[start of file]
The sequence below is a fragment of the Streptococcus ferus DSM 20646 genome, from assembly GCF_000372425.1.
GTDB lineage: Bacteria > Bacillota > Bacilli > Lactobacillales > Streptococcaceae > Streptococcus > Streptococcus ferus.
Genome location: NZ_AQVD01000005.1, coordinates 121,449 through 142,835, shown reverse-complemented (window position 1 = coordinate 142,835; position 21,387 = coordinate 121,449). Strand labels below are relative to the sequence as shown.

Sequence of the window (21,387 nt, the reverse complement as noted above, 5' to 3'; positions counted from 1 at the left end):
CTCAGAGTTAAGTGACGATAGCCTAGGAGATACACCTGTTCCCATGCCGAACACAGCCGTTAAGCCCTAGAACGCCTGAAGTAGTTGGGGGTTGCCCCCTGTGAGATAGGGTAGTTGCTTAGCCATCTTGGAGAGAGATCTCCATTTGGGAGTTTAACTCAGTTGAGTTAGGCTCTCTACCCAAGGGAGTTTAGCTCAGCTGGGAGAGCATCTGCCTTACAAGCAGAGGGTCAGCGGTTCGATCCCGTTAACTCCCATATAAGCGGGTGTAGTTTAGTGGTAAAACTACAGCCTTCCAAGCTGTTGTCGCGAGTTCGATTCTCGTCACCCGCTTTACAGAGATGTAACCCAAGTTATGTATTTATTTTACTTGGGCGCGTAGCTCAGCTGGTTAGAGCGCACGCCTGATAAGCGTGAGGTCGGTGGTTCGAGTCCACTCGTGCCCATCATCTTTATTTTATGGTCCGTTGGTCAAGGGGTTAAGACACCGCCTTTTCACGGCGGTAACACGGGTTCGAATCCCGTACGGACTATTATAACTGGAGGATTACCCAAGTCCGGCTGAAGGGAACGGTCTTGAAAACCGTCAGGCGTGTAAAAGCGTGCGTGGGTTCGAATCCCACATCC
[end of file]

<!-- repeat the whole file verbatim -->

The sequence below is a fragment of the Streptococcus ferus DSM 20646 genome, from assembly GCF_000372425.1.
GTDB lineage: Bacteria > Bacillota > Bacilli > Lactobacillales > Streptococcaceae > Streptococcus > Streptococcus ferus.
Genome location: NZ_AQVD01000005.1, coordinates 121,449 through 142,835, shown reverse-complemented (window position 1 = coordinate 142,835; position 21,387 = coordinate 121,449). Strand labels below are relative to the sequence as shown.

Sequence of the window (21,387 nt, the reverse complement as noted above, 5' to 3'; positions counted from 1 at the left end):
CTCAGAGTTAAGTGACGATAGCCTAGGAGATACACCTGTTCCCATGCCGAACACAGCCGTTAAGCCCTAGAACGCCTGAAGTAGTTGGGGGTTGCCCCCTGTGAGATAGGGTAGTTGCTTAGCCATCTTGGAGAGAGATCTCCATTTGGGAGTTTAACTCAGTTGAGTTAGGCTCTCTACCCAAGGGAGTTTAGCTCAGCTGGGAGAGCATCTGCCTTACAAGCAGAGGGTCAGCGGTTCGATCCCGTTAACTCCCATATAAGCGGGTGTAGTTTAGTGGTAAAACTACAGCCTTCCAAGCTGTTGTCGCGAGTTCGATTCTCGTCACCCGCTTTACAGAGATGTAACCCAAGTTATGTATTTATTTTACTTGGGCGCGTAGCTCAGCTGGTTAGAGCGCACGCCTGATAAGCGTGAGGTCGGTGGTTCGAGTCCACTCGTGCCCATCATCTTTATTTTATGGTCCGTTGGTCAAGGGGTTAAGACACCGCCTTTTCACGGCGGTAACACGGGTTCGAATCCCGTACGGACTATTATAACTGGAGGATTACCCAAGTCCGGCTGAAGGGAACGGTCTTGAAAACCGTCAGGCGTGTAAAAGCGTGCGTGGGTTCGAATCCCACATCC